Fire Emblem Awakening

In a year that’s already showing signs of being a vintage one for gaming, at least compared to the disappointments of 2012, the rush for GOTY titles is going to be fierce. We’ve already had two prime candidates in BioShock Infinite and The Last of Us, which are probably going to clean up in December unless GTA V ends up being something special, but now that we’re past 2013’s halfway point, neither is looking like being my number one.

Fire Emblem Awakening

For the first time in years, it’s a Nintendo game that’s foremost in my thoughts. And for the first time ever, it’s a strategy RPG.

Deciding what it is that Fire Emblem Awakening does so much better than other examples of its genre, which have historically failed to excite me, is difficult. It makes great use of the 3DS hardware, for one, making subtle but pretty use of 3D and taking advantage of system features like StreetPass, while ditching the more annoying gimmicks. It seems Intelligent Systems has worked out that gyro controls break the 3DS’s banner feature before Nintendo. It’s also controlled almost entirely with the buttons, using the touchscreen mainly for information. Thank God.

It’s clearly been put together with great thought. The translation work from 8-4 is witty and full of character, from the support conversations to the quips that accompany critical hits – Frederick’s badass “Pick a god and pray!” is my favourite. The Japanese voices are there for those who prefer their European fantasy setting to have an Asian language and not match up with the translated text. There’s depth to be found in every aspect, from which characters you pair up to how you move them up and down through the classes in an attempt to create an army of supermen.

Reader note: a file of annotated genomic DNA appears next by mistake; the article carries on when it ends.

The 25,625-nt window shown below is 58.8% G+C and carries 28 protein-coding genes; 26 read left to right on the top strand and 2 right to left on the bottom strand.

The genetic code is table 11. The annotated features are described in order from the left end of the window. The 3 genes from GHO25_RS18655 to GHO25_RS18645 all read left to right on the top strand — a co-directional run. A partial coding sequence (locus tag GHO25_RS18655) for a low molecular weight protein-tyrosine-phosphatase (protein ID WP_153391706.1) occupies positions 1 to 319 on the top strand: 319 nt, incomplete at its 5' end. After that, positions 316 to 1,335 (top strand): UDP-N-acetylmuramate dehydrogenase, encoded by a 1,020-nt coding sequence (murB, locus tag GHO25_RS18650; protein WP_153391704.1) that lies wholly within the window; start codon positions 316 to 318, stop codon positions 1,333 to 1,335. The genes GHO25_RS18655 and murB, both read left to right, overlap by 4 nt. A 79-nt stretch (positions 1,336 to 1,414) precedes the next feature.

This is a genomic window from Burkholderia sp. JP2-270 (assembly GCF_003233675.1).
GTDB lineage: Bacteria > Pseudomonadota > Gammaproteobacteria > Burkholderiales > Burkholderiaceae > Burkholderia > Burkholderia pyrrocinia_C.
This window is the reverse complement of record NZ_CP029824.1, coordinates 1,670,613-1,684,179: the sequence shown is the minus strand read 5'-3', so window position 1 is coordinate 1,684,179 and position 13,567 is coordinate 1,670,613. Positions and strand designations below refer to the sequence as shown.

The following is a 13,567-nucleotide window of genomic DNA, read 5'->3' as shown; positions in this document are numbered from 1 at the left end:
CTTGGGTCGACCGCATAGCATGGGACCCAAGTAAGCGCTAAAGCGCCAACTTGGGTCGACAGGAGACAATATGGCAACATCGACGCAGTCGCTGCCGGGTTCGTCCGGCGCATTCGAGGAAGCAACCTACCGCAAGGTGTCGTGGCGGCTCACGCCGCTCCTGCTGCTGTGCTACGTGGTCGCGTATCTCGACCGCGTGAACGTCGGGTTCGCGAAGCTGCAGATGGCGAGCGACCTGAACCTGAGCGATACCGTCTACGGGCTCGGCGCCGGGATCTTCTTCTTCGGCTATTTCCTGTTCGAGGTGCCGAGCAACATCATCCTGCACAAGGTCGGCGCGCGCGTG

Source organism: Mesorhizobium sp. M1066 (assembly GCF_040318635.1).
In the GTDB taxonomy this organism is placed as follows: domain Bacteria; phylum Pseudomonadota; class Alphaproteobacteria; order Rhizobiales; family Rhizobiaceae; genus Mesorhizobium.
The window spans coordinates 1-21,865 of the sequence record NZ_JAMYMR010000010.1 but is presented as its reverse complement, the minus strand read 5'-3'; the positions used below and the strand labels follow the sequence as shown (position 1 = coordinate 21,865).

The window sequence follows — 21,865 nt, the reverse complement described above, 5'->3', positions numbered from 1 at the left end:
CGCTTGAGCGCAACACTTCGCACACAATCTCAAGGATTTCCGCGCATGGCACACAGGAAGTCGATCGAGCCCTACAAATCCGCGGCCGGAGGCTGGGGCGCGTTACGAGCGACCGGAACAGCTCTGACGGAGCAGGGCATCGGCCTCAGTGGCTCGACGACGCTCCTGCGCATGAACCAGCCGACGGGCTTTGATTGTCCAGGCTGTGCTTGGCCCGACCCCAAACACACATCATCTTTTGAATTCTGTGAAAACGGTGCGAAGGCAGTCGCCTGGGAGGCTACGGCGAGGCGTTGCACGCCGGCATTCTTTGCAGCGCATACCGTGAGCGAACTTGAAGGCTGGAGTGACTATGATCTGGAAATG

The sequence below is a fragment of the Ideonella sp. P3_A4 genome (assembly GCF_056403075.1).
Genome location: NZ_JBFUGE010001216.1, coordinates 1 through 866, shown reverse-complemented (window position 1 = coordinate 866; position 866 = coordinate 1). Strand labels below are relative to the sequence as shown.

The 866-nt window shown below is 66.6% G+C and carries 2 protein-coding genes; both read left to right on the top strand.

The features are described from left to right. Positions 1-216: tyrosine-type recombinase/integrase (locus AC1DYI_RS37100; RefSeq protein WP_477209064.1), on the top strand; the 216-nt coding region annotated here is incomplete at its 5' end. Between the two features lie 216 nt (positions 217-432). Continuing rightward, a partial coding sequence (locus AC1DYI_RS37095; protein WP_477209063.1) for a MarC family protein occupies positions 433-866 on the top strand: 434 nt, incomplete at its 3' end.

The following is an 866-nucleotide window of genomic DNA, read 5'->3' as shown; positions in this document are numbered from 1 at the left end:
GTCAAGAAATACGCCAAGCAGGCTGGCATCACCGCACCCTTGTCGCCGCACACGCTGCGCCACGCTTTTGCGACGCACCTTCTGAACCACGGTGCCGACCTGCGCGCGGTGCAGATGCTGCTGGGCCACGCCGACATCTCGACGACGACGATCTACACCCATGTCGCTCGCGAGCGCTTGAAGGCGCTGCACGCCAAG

I came late to this one thanks to my 3DS packing in when I was barely 40 minutes into the campaign, but since my system returns – eight weeks later, but that’s another story – I’ve been hammering this like nothing else. It’s kept me off the new Mario & Luigi and Animal Crossing, and it’s meant my ongoing playthrough of the 50-hour Grandia has taken not the expected couple of weeks but rather two months and counting. It makes a mockery of the RPG collection that I deliberately expanded to cover the lean summer until the next generation begins that my gaming time has been monopolised so willingly by a strategy game in a series that I haven’t afforded much attention until now.

Of course, the people don’t have feet, but we can forgive it that.

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